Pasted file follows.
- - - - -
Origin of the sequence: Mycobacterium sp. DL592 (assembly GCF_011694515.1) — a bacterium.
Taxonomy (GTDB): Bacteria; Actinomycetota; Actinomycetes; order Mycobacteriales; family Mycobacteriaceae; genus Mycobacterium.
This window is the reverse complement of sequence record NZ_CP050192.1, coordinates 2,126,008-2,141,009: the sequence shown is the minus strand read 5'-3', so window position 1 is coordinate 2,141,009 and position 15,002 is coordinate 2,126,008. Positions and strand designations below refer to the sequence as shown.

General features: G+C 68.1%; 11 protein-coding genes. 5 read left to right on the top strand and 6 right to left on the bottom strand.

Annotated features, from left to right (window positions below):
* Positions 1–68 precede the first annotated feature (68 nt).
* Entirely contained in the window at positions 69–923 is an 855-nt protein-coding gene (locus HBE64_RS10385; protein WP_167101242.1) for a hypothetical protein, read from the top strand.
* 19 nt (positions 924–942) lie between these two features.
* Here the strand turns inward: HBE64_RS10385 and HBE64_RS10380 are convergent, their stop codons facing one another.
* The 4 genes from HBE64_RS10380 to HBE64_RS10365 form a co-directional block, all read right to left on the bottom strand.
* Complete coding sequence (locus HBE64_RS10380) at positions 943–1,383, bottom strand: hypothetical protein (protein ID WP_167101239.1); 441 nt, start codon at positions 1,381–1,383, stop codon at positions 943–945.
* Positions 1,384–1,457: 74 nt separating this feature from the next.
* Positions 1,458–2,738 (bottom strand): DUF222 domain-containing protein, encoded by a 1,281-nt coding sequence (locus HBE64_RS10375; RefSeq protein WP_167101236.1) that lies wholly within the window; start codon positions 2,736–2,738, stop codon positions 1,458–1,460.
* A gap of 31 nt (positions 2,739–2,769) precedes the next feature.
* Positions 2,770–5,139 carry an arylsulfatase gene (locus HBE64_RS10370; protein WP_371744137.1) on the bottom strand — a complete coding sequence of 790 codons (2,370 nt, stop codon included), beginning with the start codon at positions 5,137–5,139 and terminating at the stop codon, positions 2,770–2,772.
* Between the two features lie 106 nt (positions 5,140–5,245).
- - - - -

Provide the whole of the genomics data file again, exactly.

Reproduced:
Origin of the sequence: Mycobacterium sp. DL592 (assembly GCF_011694515.1) — a bacterium.
Taxonomy (GTDB): Bacteria; Actinomycetota; Actinomycetes; order Mycobacteriales; family Mycobacteriaceae; genus Mycobacterium.
This window is the reverse complement of sequence record NZ_CP050192.1, coordinates 2,126,008-2,141,009: the sequence shown is the minus strand read 5'-3', so window position 1 is coordinate 2,141,009 and position 15,002 is coordinate 2,126,008. Positions and strand designations below refer to the sequence as shown.

General features: G+C 68.1%; 11 protein-coding genes. 5 read left to right on the top strand and 6 right to left on the bottom strand.

Annotated features, from left to right (window positions below):
* Positions 1–68 precede the first annotated feature (68 nt).
* Entirely contained in the window at positions 69–923 is an 855-nt protein-coding gene (locus HBE64_RS10385; protein WP_167101242.1) for a hypothetical protein, read from the top strand.
* 19 nt (positions 924–942) lie between these two features.
* Here the strand turns inward: HBE64_RS10385 and HBE64_RS10380 are convergent, their stop codons facing one another.
* The 4 genes from HBE64_RS10380 to HBE64_RS10365 form a co-directional block, all read right to left on the bottom strand.
* Complete coding sequence (locus HBE64_RS10380) at positions 943–1,383, bottom strand: hypothetical protein (protein ID WP_167101239.1); 441 nt, start codon at positions 1,381–1,383, stop codon at positions 943–945.
* Positions 1,384–1,457: 74 nt separating this feature from the next.
* Positions 1,458–2,738 (bottom strand): DUF222 domain-containing protein, encoded by a 1,281-nt coding sequence (locus HBE64_RS10375; RefSeq protein WP_167101236.1) that lies wholly within the window; start codon positions 2,736–2,738, stop codon positions 1,458–1,460.
* A gap of 31 nt (positions 2,739–2,769) precedes the next feature.
* Positions 2,770–5,139 carry an arylsulfatase gene (locus HBE64_RS10370; protein WP_371744137.1) on the bottom strand — a complete coding sequence of 790 codons (2,370 nt, stop codon included), beginning with the start codon at positions 5,137–5,139 and terminating at the stop codon, positions 2,770–2,772.
* Between the two features lie 106 nt (positions 5,140–5,245).